In the face of an economic shutdown triggered by the coronavirus pandemic, small banks stepped up in a big way to ensure local businesses received government aid.
Over the past 50 years, the American community bank has become a threatened species. Yet these institutions rose to the occasion amid the coronavirus-induced economic shutdown. The Small Business Administration reported that 20% of loans made in the first round of the Paycheck Protection Program, were funded by banks with less than $1 billion in assets, and 60% were funded by banks with less than $10 billion in assets. In total, the first round of lending delivered $300 billion to 1.7 million businesses.
There were just 5,177 bank or savings institutions insured by the Federal Deposit Insurance Corp at the end of 2019 —a fraction of the 24,000 commercial banks in the U.S. in 1966. The majority of these institutions were local, community banks, some with only a single branch serving their market. But over the past 25 years, the banking industry has increasingly become the domain of large conglomerates that combine commercial banking, retail banking, investment banking, insurance, and securities trading under one roof.
Technology has accelerated this consolidation further as consumers select the institutions they can most easily access through their smartphone. Deposit market share tells this story most starkly: in 2019, over 40% of total assets were held by the four largest banks alone. From 2013 to 2017, total deposits at banks with assets of less than $1 billion fell by 7.5%.
Despite that erosion, small banks were willing and able to help hurting businesses. After the dust settled from the initial round of PPP loans, many of the nation’s largest banks faced lawsuits alleging they prioritized larger, more lucrative loans over those to small businesses with acute need.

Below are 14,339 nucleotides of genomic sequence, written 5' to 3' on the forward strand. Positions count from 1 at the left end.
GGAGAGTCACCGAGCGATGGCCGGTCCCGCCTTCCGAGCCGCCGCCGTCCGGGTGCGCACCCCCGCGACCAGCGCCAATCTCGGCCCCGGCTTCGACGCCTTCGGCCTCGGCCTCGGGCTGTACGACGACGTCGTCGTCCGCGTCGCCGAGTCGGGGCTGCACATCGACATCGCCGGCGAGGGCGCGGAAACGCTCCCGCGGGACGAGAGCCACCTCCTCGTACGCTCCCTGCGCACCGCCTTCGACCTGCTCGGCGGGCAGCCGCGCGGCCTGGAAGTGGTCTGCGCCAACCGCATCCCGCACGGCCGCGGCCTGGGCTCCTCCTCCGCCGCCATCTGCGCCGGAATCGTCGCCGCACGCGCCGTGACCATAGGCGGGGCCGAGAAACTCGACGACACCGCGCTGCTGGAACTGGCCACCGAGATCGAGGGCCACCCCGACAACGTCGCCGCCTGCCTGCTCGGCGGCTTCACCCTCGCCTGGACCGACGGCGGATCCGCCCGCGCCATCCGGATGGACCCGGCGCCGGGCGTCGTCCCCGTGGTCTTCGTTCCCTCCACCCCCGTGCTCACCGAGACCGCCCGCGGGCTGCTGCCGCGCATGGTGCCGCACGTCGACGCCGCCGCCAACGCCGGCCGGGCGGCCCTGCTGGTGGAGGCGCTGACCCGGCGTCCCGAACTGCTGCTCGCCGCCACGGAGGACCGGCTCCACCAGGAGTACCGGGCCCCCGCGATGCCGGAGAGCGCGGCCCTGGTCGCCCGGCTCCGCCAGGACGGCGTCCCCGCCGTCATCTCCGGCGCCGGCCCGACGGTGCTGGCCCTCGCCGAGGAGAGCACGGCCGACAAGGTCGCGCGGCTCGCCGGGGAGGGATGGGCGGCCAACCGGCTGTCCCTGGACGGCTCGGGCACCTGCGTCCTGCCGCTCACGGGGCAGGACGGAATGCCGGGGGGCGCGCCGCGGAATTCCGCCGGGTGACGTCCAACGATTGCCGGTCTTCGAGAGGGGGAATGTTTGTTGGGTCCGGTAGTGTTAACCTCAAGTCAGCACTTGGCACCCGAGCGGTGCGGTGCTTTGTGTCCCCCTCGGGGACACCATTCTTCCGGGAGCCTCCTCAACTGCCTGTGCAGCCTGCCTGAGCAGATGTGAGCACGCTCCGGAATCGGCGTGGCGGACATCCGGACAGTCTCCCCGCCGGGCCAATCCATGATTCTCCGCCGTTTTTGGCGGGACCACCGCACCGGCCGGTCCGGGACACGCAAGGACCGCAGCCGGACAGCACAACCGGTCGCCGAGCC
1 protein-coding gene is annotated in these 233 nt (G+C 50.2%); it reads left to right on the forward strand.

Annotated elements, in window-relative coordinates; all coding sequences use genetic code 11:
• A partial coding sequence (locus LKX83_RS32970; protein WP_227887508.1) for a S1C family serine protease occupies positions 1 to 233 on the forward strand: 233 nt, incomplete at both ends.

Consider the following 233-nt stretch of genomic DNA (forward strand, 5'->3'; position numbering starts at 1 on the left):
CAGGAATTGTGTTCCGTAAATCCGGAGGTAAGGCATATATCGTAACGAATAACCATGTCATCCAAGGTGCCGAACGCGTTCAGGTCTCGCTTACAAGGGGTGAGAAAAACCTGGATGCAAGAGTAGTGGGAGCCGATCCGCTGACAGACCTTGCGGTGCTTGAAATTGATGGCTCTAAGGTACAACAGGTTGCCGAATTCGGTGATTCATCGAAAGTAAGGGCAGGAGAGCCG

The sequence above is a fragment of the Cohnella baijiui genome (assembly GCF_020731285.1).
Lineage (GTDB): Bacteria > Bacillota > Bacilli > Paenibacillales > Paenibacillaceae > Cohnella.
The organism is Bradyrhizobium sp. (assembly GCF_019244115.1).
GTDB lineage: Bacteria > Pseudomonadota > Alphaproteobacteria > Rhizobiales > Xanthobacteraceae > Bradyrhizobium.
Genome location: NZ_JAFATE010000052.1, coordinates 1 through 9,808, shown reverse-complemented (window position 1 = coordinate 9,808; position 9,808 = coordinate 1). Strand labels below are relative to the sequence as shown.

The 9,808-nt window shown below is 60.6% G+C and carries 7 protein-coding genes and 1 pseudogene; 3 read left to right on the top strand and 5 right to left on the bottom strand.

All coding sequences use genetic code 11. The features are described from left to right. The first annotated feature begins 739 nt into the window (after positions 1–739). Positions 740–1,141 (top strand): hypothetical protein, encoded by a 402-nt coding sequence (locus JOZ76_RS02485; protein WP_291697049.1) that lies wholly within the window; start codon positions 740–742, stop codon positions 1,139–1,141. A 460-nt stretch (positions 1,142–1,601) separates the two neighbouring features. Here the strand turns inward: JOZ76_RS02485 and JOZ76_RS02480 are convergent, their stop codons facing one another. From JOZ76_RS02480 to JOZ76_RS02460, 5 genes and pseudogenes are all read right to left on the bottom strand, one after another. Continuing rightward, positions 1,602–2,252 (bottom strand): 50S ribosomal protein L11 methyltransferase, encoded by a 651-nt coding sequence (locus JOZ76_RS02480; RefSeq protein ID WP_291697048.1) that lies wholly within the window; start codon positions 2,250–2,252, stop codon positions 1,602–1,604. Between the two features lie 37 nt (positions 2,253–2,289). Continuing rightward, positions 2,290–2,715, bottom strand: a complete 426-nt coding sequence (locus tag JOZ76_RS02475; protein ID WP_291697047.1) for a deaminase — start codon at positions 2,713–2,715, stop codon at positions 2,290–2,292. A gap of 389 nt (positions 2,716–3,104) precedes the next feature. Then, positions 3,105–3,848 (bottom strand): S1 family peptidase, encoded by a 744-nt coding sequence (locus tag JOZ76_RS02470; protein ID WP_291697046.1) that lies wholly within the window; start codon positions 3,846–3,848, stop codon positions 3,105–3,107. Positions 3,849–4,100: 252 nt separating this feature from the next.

Community banks filled in the gaps. USA Today reported that a food truck business with a long relationship with Wells Fargo & Co., but couldn’t get a banker on the phone during the second round of PPP. Instead, Bank of Colorado, a community bank in Fort Collins, Colorado, with about $5 billion in assets, funded their loan.
Another one of those banks, Evolve Bank & Trust, an institution with about $600 million in assets based in Memphis, Tennessee, answered the calls of customers and non-customers alike. Architecture firm Breland-Harper secured a loan through Evolve; firm principal Michael Breland the called the funds “crucial in meeting payroll.” Special education program The Center for Learning Unlimited was turned away at 15 banks for a PPP loan. Evolve funded their loan within days.
The coronavirus pandemic has proven two things for small financial institutions. First, community still counts — and it may expand beyond a bank’s local community. A bank’s willingness to work with small businesses and organizations proved to be the most important factor for many businesses seeking loans. Small banks were willing and able to serve these groups even as the nation’s biggest bank by assets, JPMorgan Chase & Co., reportedly advised many PPP loan applicants to look elsewhere at some points.
As big banks grow bigger, their interest in and ability to serve small businesses may fade further. The yoga studio, the restaurant and the small business accounting firm, may be best served by a community bank.
Second, community banks were empowered by technology. Technology is a lever with which big banks pried away small bank customers, but it was also crucial to small banks’ success amid the PPP program. Because of the pandemic many small banks accelerated innovation and digital solutions. During the crisis, Midwest BankCentre, a community bank in St. Louis with $2.3 billion in assets, fast-tracked the implementation of digital account openings for businesses, something they did not have in place previously.
By tapping tools created by fintech companies, small banks can use technology to support their efforts to assist the nation’s small businesses during and beyond these uncertain times.